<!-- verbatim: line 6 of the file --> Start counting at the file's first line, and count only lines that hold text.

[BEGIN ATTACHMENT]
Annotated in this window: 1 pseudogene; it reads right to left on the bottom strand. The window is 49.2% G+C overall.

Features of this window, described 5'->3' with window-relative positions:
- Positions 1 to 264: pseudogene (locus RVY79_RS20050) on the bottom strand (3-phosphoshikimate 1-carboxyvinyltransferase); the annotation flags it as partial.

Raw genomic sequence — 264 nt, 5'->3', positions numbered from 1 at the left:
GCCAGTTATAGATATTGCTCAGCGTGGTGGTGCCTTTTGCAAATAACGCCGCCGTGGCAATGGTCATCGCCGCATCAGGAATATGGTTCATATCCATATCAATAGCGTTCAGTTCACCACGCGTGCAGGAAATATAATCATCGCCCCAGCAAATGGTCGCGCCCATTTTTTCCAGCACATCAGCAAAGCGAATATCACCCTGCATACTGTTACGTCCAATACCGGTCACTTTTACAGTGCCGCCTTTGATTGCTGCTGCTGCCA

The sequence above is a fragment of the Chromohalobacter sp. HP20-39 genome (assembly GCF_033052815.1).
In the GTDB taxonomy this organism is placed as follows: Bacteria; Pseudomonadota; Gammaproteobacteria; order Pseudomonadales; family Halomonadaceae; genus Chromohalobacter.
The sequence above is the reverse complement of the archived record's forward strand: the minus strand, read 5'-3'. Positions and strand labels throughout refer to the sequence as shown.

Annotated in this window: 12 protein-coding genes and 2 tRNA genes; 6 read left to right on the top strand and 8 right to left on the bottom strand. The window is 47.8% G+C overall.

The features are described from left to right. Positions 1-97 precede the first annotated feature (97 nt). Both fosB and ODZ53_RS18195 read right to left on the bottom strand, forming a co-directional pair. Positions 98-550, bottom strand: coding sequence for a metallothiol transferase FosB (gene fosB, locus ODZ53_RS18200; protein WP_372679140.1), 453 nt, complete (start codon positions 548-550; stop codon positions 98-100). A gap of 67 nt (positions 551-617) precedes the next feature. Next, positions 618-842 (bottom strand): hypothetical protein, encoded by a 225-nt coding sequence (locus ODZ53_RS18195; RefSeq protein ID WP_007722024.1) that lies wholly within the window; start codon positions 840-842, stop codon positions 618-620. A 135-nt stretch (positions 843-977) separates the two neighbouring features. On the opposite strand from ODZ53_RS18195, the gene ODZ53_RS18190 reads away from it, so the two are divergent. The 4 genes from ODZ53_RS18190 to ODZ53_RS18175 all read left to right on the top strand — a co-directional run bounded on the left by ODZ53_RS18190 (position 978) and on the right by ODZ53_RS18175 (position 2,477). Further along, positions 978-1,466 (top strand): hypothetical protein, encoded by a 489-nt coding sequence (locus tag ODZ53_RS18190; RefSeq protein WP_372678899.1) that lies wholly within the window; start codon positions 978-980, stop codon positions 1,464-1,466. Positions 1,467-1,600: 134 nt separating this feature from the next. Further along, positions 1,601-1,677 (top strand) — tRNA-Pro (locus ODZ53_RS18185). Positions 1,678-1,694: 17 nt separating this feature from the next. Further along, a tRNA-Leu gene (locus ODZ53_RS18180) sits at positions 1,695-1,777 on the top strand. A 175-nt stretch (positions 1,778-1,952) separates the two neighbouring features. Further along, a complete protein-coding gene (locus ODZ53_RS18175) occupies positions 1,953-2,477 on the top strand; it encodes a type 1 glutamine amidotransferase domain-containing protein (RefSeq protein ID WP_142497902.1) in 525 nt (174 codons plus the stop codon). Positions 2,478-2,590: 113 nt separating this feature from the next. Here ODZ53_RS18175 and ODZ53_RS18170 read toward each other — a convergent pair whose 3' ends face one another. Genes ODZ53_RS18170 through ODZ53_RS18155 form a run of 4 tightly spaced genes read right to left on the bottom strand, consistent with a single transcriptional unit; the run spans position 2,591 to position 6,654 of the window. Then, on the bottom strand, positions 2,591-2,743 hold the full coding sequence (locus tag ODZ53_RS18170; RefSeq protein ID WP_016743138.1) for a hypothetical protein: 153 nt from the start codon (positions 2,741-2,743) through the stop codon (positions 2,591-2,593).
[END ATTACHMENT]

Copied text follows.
The sequence above is a fragment of the Chromohalobacter sp. HP20-39 genome (assembly GCF_033052815.1).